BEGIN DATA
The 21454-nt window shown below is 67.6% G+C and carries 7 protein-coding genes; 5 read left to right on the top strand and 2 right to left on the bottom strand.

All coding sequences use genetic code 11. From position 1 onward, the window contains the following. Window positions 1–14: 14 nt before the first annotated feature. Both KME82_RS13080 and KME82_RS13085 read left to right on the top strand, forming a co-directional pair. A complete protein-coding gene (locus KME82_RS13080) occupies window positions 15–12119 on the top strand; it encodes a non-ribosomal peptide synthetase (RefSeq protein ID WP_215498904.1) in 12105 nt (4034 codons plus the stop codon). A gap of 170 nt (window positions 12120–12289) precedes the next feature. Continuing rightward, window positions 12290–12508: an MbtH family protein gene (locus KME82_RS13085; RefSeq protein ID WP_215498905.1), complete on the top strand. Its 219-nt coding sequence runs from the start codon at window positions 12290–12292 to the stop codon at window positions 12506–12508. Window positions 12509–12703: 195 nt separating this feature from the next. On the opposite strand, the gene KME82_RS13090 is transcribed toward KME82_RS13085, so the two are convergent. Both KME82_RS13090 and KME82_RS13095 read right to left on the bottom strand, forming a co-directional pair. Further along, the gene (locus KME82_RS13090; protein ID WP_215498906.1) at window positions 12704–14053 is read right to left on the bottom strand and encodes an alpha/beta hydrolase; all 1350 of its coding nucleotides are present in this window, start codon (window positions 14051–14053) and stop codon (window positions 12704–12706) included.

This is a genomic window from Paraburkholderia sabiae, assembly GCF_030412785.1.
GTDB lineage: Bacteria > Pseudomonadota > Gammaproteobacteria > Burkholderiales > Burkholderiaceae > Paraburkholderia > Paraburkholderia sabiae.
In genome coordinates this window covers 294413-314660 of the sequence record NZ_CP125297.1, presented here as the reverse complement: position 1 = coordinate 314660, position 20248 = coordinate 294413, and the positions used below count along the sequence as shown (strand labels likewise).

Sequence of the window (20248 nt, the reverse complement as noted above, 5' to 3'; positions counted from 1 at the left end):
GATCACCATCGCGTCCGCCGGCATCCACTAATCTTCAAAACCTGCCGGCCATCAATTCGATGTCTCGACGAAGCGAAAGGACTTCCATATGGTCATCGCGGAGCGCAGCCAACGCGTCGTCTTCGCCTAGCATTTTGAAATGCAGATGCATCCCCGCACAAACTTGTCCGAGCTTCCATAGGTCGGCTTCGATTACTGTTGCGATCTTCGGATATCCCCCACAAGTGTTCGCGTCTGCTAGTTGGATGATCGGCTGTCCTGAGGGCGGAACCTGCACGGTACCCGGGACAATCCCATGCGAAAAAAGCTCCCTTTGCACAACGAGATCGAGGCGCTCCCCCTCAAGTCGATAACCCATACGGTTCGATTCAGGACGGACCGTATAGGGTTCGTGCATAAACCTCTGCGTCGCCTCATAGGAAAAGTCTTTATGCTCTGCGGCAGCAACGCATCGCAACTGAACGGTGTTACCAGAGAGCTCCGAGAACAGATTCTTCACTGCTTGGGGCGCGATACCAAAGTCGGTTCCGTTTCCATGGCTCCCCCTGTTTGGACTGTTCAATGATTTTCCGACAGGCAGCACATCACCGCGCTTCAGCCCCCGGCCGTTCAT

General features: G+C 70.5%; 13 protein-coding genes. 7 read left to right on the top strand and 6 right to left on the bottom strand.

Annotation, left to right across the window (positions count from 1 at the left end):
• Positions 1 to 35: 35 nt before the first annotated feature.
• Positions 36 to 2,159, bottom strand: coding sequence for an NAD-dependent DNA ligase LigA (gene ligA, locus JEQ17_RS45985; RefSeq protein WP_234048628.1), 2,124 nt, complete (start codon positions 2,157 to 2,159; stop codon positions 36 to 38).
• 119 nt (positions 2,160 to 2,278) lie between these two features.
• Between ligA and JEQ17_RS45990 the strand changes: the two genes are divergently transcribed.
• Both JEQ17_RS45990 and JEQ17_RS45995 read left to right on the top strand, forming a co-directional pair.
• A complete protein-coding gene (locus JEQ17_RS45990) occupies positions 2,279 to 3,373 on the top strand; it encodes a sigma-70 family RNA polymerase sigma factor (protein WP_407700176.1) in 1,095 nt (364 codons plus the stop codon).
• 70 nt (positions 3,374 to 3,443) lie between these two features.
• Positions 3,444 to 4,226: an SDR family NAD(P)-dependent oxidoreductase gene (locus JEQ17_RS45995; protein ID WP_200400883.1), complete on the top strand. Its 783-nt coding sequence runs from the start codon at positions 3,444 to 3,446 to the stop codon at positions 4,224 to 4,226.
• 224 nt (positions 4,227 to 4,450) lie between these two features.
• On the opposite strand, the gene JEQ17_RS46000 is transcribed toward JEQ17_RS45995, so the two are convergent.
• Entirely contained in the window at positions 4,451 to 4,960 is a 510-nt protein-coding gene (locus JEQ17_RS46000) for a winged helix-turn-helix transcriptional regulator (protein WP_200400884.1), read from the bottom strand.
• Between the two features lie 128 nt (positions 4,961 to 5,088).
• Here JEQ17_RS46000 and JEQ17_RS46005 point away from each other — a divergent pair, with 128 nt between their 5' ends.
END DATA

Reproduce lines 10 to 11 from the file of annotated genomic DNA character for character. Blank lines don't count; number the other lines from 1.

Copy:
• Positions 1 to 35: 35 nt before the first annotated feature.
• Positions 36 to 2,159, bottom strand: coding sequence for an NAD-dependent DNA ligase LigA (gene ligA, locus JEQ17_RS45985; RefSeq protein WP_234048628.1), 2,124 nt, complete (start codon positions 2,157 to 2,159; stop codon positions 36 to 38).